The Department of Justice said in a court filing Friday that it expects to charge at least 100 more people in connection to the Capitol breach on Jan. 6.
“The investigation and prosecution of the Capitol Attack will likely be one of the largest in American history, both in terms of the number of defendants prosecuted and the nature and volume of the evidence,” prosecutors wrote in their filing while requesting a 60-day delay in a case against several alleged Oath Keepers members who are charged in connection to the incident.
They said that while 300 people have been charged so far, an investigation is ongoing. The Justice Department expects that at least “one hundred additional individuals will be charged,” prosecutors added (pdf).
“While most of the cases have been brought against individual defendants, the government is also investigating conspiratorial activity that occurred prior to and on January 6, 2021,” the court documents said. “Some of the conspiratorial activity being investigated, such as the activity under investigation in this matter, involves a large number of participants.”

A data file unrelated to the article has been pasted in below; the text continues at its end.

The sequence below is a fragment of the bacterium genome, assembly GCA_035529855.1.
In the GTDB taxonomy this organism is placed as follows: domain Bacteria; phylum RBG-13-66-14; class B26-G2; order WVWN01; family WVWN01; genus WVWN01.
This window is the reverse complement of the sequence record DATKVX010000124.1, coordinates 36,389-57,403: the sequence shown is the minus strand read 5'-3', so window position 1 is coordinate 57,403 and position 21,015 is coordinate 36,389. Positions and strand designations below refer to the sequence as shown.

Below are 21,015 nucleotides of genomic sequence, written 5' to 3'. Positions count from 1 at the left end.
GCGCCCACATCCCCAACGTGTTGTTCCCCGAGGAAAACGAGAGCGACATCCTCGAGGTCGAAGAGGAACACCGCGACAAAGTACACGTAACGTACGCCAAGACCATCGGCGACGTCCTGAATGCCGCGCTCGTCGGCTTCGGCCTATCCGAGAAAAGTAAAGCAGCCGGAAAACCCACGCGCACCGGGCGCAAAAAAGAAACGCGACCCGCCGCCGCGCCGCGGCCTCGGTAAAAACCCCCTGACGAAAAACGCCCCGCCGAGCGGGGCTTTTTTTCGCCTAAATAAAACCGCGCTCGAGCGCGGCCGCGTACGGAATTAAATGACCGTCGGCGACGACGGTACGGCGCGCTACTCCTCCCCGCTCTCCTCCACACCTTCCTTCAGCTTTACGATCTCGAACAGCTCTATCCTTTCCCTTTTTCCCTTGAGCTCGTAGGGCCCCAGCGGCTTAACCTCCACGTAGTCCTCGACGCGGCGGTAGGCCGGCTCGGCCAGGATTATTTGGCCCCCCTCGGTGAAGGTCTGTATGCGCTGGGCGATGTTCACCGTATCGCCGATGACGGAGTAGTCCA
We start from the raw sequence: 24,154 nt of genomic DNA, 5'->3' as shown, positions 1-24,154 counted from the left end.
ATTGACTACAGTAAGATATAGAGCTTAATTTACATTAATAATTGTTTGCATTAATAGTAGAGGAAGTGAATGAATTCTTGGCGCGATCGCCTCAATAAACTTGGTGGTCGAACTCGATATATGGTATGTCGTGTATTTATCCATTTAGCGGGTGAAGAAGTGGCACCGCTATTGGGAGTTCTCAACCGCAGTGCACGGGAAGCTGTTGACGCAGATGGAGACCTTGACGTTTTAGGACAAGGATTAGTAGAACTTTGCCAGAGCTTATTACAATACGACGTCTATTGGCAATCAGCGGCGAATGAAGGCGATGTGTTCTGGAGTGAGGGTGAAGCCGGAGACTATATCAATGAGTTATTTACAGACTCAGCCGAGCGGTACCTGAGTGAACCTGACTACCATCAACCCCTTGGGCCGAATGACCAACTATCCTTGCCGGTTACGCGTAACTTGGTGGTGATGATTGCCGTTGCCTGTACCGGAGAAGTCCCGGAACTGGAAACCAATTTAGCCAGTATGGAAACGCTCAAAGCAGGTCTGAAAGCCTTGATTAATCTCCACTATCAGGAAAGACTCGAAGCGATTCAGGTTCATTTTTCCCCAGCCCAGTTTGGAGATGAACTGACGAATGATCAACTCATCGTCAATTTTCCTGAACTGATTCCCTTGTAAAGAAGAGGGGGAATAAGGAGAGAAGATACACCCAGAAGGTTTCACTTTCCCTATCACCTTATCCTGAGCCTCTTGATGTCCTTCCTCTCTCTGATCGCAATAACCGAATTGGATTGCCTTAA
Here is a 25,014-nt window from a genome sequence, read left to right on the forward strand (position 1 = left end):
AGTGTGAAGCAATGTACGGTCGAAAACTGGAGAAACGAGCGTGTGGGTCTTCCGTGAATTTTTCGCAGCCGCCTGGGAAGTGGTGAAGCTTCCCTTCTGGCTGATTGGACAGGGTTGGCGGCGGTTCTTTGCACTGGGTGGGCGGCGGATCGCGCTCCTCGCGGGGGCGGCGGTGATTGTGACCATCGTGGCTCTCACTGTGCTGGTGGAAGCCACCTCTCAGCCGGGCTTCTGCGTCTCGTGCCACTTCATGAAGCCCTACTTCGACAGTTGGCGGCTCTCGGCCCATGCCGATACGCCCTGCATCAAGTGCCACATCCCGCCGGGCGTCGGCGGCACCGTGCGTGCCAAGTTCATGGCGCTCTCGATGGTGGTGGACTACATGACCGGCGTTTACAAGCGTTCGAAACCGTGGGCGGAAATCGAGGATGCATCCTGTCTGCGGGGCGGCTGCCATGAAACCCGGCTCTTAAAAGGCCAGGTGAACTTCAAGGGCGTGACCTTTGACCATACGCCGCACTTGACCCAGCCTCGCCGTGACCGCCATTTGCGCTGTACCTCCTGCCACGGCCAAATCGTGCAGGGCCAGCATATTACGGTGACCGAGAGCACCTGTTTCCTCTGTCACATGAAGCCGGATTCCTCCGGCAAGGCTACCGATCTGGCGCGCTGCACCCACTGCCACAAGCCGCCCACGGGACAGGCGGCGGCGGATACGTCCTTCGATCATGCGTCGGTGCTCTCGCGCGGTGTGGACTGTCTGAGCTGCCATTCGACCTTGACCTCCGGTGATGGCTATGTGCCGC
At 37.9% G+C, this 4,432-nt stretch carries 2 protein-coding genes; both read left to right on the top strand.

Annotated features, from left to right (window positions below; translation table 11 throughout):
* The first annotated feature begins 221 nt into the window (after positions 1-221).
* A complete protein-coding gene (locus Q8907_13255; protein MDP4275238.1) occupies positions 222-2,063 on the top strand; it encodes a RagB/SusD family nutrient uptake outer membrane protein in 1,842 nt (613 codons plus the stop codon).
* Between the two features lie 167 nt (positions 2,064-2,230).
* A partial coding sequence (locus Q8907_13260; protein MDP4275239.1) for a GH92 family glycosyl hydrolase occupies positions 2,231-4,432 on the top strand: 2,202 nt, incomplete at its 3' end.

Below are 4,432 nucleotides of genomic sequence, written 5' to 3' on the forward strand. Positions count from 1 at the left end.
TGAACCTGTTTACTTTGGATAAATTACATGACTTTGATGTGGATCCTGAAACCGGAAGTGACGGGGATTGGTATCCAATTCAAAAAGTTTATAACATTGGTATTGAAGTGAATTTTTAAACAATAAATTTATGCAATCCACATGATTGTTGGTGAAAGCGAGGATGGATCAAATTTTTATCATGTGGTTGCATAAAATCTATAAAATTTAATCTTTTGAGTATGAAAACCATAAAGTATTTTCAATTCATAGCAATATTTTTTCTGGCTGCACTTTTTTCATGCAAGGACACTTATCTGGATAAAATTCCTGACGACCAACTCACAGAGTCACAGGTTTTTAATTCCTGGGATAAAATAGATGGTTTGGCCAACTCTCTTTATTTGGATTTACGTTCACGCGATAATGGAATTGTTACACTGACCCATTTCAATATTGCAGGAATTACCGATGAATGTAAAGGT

Prosecutors said that officials have executed around 900 total search warrants in nearly every state and the District of Columbia, adding that about 14 law enforcement agencies were involved in response to the Jan. 6 breach.
They noted that more than 15,000 hours of surveillance and body-camera footage is being reviewed, 1,600 devices have been confiscated, “hundreds of searches of electronic communication providers” have been carried out by law enforcement, and more than 200,000 tips have been received so far.
Following the breach, officials increased security around Capitol Hill, deployed the National Guard, and erected barb wire fencing.
Former President Donald Trump was impeached in the House over his speech to supporters days after the incident. The Senate, however, acquitted him in February.
This week, the FBI stepped up its search for a suspect who on Jan. 5 allegedly planted explosive devices near the Democratic and Republican committee headquarters in Washington, releasing a new video on Tuesday and calling on the public to watch it and submit any tips that may lead to that person’s arrest.
The bombs, which were later defused by law enforcement, were placed sometime between 7:30 p.m. and 8:30 p.m. on the night before Jan. 6.
Although more than 300 people and counting have been charged in connection with the Jan. 6 breach at the Capitol, the FBI has still not managed to identify the suspect who planted the bombs.
The FBI has previously released photos of the suspect, who can be seen wearing a gray hoodie and black and light-gray Nike Air Max Speed shoes. “The FBI is asking the public to watch the videos of this person—you may recognize their gait, body language, or mannerisms,” the bureau said in its announcement that it was making the video footage public.
Reuters contributed to this report.